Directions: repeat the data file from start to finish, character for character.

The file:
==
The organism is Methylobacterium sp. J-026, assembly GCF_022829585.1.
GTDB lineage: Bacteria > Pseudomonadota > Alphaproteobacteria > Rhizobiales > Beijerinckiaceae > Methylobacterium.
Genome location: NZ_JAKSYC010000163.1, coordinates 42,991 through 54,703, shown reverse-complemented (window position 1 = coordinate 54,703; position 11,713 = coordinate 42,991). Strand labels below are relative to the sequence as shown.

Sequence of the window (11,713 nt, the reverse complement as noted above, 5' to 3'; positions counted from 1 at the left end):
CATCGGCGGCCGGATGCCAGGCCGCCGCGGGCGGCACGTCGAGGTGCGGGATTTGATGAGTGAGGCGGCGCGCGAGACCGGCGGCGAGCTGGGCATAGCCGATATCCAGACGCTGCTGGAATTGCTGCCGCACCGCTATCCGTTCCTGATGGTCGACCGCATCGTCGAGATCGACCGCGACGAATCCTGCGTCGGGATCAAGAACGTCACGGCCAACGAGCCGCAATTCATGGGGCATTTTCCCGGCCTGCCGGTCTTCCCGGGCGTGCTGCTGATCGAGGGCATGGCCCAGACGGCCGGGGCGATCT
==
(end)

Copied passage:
The organism is Methylobacterium sp. J-026, assembly GCF_022829585.1.
GTDB lineage: Bacteria > Pseudomonadota > Alphaproteobacteria > Rhizobiales > Beijerinckiaceae > Methylobacterium.
Genome location: NZ_JAKSYC010000163.1, coordinates 42,991 through 54,703, shown reverse-complemented (window position 1 = coordinate 54,703; position 11,713 = coordinate 42,991). Strand labels below are relative to the sequence as shown.

Sequence of the window (11,713 nt, the reverse complement as noted above, 5' to 3'; positions counted from 1 at the left end):
CATCGGCGGCCGGATGCCAGGCCGCCGCGGGCGGCACGTCGAGGTGCGGGATTTGATGAGTGAGGCGGCGCGCGAGACCGGCGGCGAGCTGGGCATAGCCGATATCCAGACGCTGCTGGAATTGCTGCCGCACCGCTATCCGTTCCTGATGGTCGACCGCATCGTCGAGATCGACCGCGACGAATCCTGCGTCGGGATCAAGAACGTCACGGCCAACGAGCCGCAATTCATGGGGCATTTTCCCGGCCTGCCGGTCTTCCCGGGCGTGCTGCTGATCGAGGGCATGGCCCAGACGGCCGGGGCGATCT